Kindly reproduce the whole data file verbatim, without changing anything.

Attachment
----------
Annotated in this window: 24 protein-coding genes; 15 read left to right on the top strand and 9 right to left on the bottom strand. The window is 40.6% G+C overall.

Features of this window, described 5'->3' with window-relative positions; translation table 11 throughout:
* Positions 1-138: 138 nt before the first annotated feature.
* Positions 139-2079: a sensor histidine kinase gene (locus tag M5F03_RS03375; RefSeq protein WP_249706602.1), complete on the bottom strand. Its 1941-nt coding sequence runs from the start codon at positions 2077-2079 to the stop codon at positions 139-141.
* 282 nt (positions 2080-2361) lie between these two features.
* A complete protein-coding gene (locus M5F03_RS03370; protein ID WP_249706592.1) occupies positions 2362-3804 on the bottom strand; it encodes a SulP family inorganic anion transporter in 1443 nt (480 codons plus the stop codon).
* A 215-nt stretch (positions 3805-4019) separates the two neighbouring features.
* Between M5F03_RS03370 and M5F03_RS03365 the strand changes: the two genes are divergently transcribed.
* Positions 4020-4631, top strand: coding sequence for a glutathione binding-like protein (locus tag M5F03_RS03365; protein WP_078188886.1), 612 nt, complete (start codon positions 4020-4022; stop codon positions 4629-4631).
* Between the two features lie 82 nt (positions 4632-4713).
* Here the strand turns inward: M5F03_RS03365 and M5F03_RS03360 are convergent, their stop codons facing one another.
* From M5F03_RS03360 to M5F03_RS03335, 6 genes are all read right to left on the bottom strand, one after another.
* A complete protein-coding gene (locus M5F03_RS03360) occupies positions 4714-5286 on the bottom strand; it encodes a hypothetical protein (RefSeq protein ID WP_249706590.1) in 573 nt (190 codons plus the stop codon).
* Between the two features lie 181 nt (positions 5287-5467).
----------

Annotated in this window: 24 protein-coding genes; 15 read left to right on the top strand and 9 right to left on the bottom strand. The window is 40.6% G+C overall.

Features of this window, described 5'->3' with window-relative positions; translation table 11 throughout:
* Positions 1-138: 138 nt before the first annotated feature.
* Positions 139-2079: a sensor histidine kinase gene (locus tag M5F03_RS03375; RefSeq protein WP_249706602.1), complete on the bottom strand. Its 1941-nt coding sequence runs from the start codon at positions 2077-2079 to the stop codon at positions 139-141.
* 282 nt (positions 2080-2361) lie between these two features.
* A complete protein-coding gene (locus M5F03_RS03370; protein ID WP_249706592.1) occupies positions 2362-3804 on the bottom strand; it encodes a SulP family inorganic anion transporter in 1443 nt (480 codons plus the stop codon).
* A 215-nt stretch (positions 3805-4019) separates the two neighbouring features.
* Between M5F03_RS03370 and M5F03_RS03365 the strand changes: the two genes are divergently transcribed.
* Positions 4020-4631, top strand: coding sequence for a glutathione binding-like protein (locus tag M5F03_RS03365; protein WP_078188886.1), 612 nt, complete (start codon positions 4020-4022; stop codon positions 4629-4631).
* Between the two features lie 82 nt (positions 4632-4713).
* Here the strand turns inward: M5F03_RS03365 and M5F03_RS03360 are convergent, their stop codons facing one another.
* From M5F03_RS03360 to M5F03_RS03335, 6 genes are all read right to left on the bottom strand, one after another.
* A complete protein-coding gene (locus M5F03_RS03360) occupies positions 4714-5286 on the bottom strand; it encodes a hypothetical protein (RefSeq protein ID WP_249706590.1) in 573 nt (190 codons plus the stop codon).
* Between the two features lie 181 nt (positions 5287-5467).